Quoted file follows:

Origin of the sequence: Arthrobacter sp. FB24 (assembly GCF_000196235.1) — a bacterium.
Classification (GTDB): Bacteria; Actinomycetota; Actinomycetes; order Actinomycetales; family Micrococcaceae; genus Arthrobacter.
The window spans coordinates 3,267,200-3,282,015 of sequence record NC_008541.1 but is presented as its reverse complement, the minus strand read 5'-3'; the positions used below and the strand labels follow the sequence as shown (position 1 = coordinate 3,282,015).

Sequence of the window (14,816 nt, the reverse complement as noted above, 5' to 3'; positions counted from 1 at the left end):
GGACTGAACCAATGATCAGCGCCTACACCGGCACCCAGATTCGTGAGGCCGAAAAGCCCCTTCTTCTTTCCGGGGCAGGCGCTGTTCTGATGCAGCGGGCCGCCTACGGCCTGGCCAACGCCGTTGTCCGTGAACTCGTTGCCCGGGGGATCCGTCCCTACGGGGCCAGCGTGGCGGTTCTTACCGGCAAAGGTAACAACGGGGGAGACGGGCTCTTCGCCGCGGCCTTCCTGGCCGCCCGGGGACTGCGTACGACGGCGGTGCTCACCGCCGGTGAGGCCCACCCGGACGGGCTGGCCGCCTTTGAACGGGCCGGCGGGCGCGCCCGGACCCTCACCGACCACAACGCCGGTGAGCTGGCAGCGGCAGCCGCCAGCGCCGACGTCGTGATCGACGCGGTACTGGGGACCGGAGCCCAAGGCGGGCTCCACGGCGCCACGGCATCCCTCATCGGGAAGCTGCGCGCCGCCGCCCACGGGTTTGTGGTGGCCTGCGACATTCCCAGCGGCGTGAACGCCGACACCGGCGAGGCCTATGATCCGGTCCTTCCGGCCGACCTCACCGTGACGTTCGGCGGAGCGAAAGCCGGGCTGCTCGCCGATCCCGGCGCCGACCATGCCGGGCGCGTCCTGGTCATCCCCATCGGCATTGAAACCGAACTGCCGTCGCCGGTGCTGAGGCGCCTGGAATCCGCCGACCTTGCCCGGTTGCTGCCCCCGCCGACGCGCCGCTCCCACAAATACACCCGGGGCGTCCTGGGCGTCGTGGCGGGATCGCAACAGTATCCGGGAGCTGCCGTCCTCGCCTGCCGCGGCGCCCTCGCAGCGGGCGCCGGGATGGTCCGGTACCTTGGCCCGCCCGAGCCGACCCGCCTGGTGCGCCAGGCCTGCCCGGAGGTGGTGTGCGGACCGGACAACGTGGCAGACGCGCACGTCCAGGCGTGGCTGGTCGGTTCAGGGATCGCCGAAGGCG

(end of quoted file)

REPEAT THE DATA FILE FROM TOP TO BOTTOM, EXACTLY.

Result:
Origin of the sequence: Arthrobacter sp. FB24 (assembly GCF_000196235.1) — a bacterium.
Classification (GTDB): Bacteria; Actinomycetota; Actinomycetes; order Actinomycetales; family Micrococcaceae; genus Arthrobacter.
The window spans coordinates 3,267,200-3,282,015 of sequence record NC_008541.1 but is presented as its reverse complement, the minus strand read 5'-3'; the positions used below and the strand labels follow the sequence as shown (position 1 = coordinate 3,282,015).

Sequence of the window (14,816 nt, the reverse complement as noted above, 5' to 3'; positions counted from 1 at the left end):
GGACTGAACCAATGATCAGCGCCTACACCGGCACCCAGATTCGTGAGGCCGAAAAGCCCCTTCTTCTTTCCGGGGCAGGCGCTGTTCTGATGCAGCGGGCCGCCTACGGCCTGGCCAACGCCGTTGTCCGTGAACTCGTTGCCCGGGGGATCCGTCCCTACGGGGCCAGCGTGGCGGTTCTTACCGGCAAAGGTAACAACGGGGGAGACGGGCTCTTCGCCGCGGCCTTCCTGGCCGCCCGGGGACTGCGTACGACGGCGGTGCTCACCGCCGGTGAGGCCCACCCGGACGGGCTGGCCGCCTTTGAACGGGCCGGCGGGCGCGCCCGGACCCTCACCGACCACAACGCCGGTGAGCTGGCAGCGGCAGCCGCCAGCGCCGACGTCGTGATCGACGCGGTACTGGGGACCGGAGCCCAAGGCGGGCTCCACGGCGCCACGGCATCCCTCATCGGGAAGCTGCGCGCCGCCGCCCACGGGTTTGTGGTGGCCTGCGACATTCCCAGCGGCGTGAACGCCGACACCGGCGAGGCCTATGATCCGGTCCTTCCGGCCGACCTCACCGTGACGTTCGGCGGAGCGAAAGCCGGGCTGCTCGCCGATCCCGGCGCCGACCATGCCGGGCGCGTCCTGGTCATCCCCATCGGCATTGAAACCGAACTGCCGTCGCCGGTGCTGAGGCGCCTGGAATCCGCCGACCTTGCCCGGTTGCTGCCCCCGCCGACGCGCCGCTCCCACAAATACACCCGGGGCGTCCTGGGCGTCGTGGCGGGATCGCAACAGTATCCGGGAGCTGCCGTCCTCGCCTGCCGCGGCGCCCTCGCAGCGGGCGCCGGGATGGTCCGGTACCTTGGCCCGCCCGAGCCGACCCGCCTGGTGCGCCAGGCCTGCCCGGAGGTGGTGTGCGGACCGGACAACGTGGCAGACGCGCACGTCCAGGCGTGGCTGGTCGGTTCAGGGATCGCCGAAGGCG